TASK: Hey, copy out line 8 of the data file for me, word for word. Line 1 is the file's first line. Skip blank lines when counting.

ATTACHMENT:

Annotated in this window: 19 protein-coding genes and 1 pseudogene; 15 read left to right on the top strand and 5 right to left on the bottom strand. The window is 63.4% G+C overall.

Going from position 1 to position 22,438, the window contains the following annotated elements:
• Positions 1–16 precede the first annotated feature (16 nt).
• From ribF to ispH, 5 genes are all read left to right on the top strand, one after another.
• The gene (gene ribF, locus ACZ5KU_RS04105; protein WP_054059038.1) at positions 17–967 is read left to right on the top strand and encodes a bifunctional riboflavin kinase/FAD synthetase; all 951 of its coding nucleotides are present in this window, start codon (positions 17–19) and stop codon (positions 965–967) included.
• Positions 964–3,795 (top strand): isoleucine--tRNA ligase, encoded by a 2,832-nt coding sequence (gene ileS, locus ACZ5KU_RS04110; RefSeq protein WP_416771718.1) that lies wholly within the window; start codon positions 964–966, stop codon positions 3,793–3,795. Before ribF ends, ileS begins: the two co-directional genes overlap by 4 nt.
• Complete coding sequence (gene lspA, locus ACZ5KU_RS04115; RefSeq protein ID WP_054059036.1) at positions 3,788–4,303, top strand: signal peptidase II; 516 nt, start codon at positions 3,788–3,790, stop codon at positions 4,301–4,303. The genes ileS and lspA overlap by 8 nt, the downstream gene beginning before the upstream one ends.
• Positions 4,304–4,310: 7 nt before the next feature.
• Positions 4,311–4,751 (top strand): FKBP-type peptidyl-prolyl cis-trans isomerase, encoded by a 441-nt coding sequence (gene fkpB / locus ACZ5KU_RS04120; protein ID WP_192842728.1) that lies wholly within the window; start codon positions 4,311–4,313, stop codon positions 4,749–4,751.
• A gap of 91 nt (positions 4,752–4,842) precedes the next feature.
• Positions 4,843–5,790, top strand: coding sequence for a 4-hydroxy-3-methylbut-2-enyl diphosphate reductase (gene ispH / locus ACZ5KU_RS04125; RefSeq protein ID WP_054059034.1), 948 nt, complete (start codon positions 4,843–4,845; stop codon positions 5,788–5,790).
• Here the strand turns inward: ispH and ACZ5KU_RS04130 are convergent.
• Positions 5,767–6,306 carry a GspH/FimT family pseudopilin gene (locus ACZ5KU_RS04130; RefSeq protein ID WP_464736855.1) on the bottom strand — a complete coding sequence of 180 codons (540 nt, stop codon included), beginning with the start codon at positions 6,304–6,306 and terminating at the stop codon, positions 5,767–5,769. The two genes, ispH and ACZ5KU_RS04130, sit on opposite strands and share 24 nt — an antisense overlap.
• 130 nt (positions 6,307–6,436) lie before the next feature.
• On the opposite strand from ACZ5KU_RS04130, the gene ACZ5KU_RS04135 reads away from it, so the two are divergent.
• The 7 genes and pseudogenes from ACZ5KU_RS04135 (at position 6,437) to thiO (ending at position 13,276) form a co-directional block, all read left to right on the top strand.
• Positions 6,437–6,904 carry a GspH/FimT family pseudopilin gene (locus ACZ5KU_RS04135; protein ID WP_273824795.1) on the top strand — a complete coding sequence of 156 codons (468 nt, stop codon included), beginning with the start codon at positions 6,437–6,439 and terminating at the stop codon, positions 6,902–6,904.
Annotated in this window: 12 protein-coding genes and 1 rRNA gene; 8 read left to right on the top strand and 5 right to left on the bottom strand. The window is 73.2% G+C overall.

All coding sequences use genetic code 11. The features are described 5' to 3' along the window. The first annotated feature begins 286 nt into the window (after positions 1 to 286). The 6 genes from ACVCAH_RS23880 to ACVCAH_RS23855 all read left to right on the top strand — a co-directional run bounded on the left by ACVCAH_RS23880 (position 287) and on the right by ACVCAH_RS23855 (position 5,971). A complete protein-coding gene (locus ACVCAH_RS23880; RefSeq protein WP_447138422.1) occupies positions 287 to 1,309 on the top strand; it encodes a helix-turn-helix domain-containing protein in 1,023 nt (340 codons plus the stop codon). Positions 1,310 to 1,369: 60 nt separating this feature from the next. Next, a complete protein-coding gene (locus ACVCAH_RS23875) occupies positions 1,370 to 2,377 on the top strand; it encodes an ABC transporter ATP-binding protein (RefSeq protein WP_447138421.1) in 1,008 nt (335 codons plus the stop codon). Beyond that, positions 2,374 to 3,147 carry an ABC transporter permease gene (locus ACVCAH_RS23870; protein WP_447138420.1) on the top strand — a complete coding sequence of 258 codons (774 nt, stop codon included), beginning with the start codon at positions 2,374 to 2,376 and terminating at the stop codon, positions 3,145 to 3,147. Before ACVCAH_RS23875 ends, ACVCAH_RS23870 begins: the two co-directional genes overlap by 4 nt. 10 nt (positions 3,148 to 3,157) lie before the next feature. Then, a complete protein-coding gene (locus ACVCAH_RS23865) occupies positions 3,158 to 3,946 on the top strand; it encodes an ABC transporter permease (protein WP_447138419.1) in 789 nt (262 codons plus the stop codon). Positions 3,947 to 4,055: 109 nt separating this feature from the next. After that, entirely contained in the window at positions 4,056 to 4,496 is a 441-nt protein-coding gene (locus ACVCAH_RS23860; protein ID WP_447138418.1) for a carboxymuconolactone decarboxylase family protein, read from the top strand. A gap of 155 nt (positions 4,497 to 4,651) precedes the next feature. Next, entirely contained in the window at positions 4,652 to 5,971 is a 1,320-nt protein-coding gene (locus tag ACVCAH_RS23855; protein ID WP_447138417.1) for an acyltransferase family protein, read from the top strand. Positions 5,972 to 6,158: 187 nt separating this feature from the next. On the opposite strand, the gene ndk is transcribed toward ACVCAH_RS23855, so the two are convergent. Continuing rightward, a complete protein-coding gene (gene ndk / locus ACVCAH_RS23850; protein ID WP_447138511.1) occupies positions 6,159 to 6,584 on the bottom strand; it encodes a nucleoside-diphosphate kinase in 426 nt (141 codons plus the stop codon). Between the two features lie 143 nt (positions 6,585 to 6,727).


• Positions 4,304–4,310: 7 nt before the next feature.